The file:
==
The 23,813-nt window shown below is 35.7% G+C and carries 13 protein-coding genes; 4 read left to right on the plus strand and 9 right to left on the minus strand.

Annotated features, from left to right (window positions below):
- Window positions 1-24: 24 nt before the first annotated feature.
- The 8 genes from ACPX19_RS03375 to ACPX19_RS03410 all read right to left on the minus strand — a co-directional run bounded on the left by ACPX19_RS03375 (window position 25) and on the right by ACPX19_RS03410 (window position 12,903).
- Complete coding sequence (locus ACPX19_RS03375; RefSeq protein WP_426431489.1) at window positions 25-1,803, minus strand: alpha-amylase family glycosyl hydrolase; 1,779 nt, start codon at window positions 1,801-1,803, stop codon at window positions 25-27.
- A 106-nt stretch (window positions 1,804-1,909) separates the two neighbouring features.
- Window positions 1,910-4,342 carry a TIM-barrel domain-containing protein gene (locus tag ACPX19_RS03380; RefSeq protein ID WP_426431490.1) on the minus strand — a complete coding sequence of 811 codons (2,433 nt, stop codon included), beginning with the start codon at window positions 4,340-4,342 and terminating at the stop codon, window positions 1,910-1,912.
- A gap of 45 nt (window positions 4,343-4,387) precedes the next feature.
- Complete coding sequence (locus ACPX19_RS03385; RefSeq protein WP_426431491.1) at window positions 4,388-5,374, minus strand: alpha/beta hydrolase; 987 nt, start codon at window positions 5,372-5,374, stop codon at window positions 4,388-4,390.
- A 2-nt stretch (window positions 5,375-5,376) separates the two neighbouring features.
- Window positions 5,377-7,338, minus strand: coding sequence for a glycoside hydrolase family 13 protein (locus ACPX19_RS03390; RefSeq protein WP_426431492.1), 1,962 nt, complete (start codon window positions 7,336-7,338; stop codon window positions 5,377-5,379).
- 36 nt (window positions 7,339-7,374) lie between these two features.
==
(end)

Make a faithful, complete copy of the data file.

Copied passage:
The 23,813-nt window shown below is 35.7% G+C and carries 13 protein-coding genes; 4 read left to right on the plus strand and 9 right to left on the minus strand.

Annotated features, from left to right (window positions below):
- Window positions 1-24: 24 nt before the first annotated feature.
- The 8 genes from ACPX19_RS03375 to ACPX19_RS03410 all read right to left on the minus strand — a co-directional run bounded on the left by ACPX19_RS03375 (window position 25) and on the right by ACPX19_RS03410 (window position 12,903).
- Complete coding sequence (locus ACPX19_RS03375; RefSeq protein WP_426431489.1) at window positions 25-1,803, minus strand: alpha-amylase family glycosyl hydrolase; 1,779 nt, start codon at window positions 1,801-1,803, stop codon at window positions 25-27.
- A 106-nt stretch (window positions 1,804-1,909) separates the two neighbouring features.
- Window positions 1,910-4,342 carry a TIM-barrel domain-containing protein gene (locus tag ACPX19_RS03380; RefSeq protein ID WP_426431490.1) on the minus strand — a complete coding sequence of 811 codons (2,433 nt, stop codon included), beginning with the start codon at window positions 4,340-4,342 and terminating at the stop codon, window positions 1,910-1,912.
- A gap of 45 nt (window positions 4,343-4,387) precedes the next feature.
- Complete coding sequence (locus ACPX19_RS03385; RefSeq protein WP_426431491.1) at window positions 4,388-5,374, minus strand: alpha/beta hydrolase; 987 nt, start codon at window positions 5,372-5,374, stop codon at window positions 4,388-4,390.
- A 2-nt stretch (window positions 5,375-5,376) separates the two neighbouring features.
- Window positions 5,377-7,338, minus strand: coding sequence for a glycoside hydrolase family 13 protein (locus ACPX19_RS03390; RefSeq protein WP_426431492.1), 1,962 nt, complete (start codon window positions 7,336-7,338; stop codon window positions 5,377-5,379).
- 36 nt (window positions 7,339-7,374) lie between these two features.